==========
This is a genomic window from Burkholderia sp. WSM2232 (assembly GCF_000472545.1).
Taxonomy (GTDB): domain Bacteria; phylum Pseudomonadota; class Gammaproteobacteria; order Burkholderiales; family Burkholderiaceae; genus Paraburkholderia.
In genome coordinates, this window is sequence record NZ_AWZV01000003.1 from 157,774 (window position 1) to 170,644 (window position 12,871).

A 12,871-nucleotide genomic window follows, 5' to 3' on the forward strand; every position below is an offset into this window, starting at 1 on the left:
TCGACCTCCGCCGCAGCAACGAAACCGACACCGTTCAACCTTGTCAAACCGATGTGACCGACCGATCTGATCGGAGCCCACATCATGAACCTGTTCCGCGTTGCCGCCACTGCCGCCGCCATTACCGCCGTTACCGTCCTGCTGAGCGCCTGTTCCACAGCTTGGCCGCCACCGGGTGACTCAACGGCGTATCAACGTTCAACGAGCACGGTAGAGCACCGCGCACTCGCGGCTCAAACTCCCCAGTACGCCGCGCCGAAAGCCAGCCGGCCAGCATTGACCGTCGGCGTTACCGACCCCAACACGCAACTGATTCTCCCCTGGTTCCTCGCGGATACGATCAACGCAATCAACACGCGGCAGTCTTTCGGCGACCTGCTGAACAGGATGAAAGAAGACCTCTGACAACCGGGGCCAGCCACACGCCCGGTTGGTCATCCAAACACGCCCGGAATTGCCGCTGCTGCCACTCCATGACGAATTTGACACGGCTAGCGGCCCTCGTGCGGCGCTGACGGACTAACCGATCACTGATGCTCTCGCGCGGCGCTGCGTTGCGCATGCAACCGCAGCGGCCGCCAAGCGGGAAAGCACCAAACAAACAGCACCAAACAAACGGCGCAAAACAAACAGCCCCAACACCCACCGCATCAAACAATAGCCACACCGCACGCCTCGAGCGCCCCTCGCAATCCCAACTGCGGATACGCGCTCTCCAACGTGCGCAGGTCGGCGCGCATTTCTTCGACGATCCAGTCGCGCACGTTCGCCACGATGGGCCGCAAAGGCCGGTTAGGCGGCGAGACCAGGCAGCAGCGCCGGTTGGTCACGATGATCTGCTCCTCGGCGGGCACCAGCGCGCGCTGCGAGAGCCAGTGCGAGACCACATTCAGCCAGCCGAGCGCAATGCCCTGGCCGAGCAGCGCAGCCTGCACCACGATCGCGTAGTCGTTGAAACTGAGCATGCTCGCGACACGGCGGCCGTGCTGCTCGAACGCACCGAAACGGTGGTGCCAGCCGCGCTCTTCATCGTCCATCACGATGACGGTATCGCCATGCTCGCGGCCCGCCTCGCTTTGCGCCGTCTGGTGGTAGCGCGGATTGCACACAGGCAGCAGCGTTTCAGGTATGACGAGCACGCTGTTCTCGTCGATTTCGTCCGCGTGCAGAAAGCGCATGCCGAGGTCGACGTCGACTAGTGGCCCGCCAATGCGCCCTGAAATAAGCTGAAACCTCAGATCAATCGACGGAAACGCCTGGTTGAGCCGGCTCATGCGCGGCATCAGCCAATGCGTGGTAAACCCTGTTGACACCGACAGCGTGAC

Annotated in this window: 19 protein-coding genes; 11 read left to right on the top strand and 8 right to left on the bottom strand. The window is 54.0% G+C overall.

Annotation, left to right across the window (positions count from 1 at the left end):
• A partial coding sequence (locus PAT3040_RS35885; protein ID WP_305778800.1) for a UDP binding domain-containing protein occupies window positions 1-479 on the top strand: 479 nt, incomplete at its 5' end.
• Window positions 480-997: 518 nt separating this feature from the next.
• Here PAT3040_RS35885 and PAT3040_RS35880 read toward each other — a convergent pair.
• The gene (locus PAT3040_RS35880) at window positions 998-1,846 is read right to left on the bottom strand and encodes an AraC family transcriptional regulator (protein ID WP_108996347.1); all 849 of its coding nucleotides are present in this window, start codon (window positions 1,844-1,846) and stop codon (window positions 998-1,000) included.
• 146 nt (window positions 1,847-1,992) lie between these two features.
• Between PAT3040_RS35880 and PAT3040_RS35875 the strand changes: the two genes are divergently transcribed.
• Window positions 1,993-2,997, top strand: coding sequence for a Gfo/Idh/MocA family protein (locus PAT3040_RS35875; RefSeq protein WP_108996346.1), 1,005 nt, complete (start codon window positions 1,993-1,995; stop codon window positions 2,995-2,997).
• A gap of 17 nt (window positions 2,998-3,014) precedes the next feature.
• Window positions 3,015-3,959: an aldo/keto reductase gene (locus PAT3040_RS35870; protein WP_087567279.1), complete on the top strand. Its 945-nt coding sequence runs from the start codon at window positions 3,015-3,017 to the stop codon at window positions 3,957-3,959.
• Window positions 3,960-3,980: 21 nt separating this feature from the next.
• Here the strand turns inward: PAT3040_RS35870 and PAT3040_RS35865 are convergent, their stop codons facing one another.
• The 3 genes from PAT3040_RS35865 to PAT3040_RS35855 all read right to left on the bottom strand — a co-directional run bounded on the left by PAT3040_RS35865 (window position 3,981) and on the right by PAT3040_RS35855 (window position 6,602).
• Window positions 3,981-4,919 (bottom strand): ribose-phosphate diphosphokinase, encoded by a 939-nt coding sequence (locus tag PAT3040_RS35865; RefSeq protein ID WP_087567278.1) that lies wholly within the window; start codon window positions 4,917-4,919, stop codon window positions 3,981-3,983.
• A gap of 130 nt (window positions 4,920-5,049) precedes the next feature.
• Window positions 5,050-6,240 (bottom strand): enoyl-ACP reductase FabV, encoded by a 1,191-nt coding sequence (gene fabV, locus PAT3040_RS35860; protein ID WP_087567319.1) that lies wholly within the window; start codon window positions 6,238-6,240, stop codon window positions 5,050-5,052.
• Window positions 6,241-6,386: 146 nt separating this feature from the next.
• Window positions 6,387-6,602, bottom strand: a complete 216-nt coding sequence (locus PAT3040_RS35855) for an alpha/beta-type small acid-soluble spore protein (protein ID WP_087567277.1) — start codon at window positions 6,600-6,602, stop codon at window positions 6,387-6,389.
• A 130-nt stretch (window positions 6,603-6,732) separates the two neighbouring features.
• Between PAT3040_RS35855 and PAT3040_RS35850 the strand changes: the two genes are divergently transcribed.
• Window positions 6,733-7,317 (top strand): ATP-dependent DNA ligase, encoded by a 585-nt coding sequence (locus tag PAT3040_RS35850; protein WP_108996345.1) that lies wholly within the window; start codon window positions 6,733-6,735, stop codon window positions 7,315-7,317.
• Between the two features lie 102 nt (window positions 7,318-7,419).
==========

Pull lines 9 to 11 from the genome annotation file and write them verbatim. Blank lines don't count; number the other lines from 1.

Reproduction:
• Window positions 480-997: 518 nt separating this feature from the next.
• Here PAT3040_RS35885 and PAT3040_RS35880 read toward each other — a convergent pair.
• The gene (locus PAT3040_RS35880) at window positions 998-1,846 is read right to left on the bottom strand and encodes an AraC family transcriptional regulator (protein ID WP_108996347.1); all 849 of its coding nucleotides are present in this window, start codon (window positions 1,844-1,846) and stop codon (window positions 998-1,000) included.